Two Articles on COVID and Kids — And a Personal Reflection

Vinay Prasad: “The Cult of Masked Schoolchildren

Stacey Lance: “I’m a Public Schoolteacher. The Kids Aren’t Alright

A personal reflection: Our daughter came to us from India at age three in February, 1992. We immediately put her into preschool to hang out with other toddlers and learn English. Imagine if she had arrived instead in February, 2020. What would have been the long-term impact of COVID policy — shutdowns, masking, distancing, etc. — on her social development and language acquisition? And for what?

My response to Dr. Gottsegen’s letter to the Gazette

Here’s my response to Dr. David Gottsegen’s letter to the Daily Hampshire Gazette, posted on January 4, 2022.

  1. I deplore death threats as much as anyone. But bringing them up here is a non-sequitur, intended, I suspect, to divert attention from my point: While I support vaccination, I think the unvaccinated have been stigmatized unfairly and I believe, divisively.
  2. I’ve heard of lots of nasty scientific squabbles in my day. But the attacks on the Great Barrington Declaration and its authors constitute one of the most shameful and most consequential examples of intra-scientific viciousness ever. And the shame goes all the way up to the top of our federal health bureaucracy. I strongly recommend that all read the Declaration for themselves, or at very least check out some of the many media appearances by co-author Jay Bhattacharya (here’s a recent episode of the Megyn Kelly Show where he’s the first guest). Readers should also check out co-author Martin Kulldorff’s letter to the Gazette following an earlier attack in the paper.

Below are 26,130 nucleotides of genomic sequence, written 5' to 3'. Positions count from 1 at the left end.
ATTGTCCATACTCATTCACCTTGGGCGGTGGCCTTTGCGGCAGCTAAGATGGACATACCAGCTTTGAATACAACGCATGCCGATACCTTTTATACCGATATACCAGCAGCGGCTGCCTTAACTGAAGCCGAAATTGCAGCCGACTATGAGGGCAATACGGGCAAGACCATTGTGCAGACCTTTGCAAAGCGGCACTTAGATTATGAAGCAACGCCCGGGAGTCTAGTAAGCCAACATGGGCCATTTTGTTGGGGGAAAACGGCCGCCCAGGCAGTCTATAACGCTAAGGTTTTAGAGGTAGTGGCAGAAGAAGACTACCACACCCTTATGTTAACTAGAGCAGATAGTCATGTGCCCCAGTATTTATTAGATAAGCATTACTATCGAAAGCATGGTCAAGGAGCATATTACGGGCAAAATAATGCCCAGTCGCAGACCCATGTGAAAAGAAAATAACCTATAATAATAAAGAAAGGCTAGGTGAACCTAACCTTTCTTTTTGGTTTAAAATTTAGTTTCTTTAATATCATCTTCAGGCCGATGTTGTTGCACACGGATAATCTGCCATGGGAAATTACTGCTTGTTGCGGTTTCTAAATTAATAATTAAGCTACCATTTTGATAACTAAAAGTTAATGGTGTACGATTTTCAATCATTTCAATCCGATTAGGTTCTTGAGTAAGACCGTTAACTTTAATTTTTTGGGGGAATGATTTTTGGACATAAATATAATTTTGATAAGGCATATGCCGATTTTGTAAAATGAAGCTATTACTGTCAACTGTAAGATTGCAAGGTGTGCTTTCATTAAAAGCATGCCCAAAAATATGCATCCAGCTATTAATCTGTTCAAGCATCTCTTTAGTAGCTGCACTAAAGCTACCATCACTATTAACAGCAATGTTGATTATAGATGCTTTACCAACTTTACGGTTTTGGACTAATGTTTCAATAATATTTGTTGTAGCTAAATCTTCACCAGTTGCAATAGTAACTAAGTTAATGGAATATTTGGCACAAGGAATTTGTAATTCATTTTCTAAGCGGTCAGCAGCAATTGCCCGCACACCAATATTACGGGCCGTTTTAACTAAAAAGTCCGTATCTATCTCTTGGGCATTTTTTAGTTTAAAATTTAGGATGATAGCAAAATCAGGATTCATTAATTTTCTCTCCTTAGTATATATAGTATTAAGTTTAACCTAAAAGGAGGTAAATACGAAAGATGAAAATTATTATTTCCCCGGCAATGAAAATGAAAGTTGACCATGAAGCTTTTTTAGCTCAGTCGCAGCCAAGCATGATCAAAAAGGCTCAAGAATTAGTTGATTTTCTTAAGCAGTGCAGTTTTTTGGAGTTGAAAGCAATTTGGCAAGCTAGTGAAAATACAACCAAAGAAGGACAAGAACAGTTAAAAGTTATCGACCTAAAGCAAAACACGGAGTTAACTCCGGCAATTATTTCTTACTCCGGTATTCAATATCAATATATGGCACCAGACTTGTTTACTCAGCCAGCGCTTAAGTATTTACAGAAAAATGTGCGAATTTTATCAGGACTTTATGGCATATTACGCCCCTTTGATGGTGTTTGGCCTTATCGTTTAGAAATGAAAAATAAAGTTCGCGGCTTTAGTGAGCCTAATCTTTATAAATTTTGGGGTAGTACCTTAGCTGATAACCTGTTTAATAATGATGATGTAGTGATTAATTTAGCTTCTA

3. It’s my understanding that rates of hospitalizations and death have replaced case numbers as the leading metric in assessing the impact of COVID in any given region or across any given demographic. As of January 3, the seven-day average of COVID deaths in Florida is 16. In New York, with a similar population, it is 38. In Sweden, with half the population, it is six, which would place it 44th on a list of US states. What do you make of this? And considering the spike in the number of cases in each region and basically everywhere else, aren’t these numbers, measured against cases, encouragingly low, perhaps leading health of officials to loosen up on mandates and restrictions?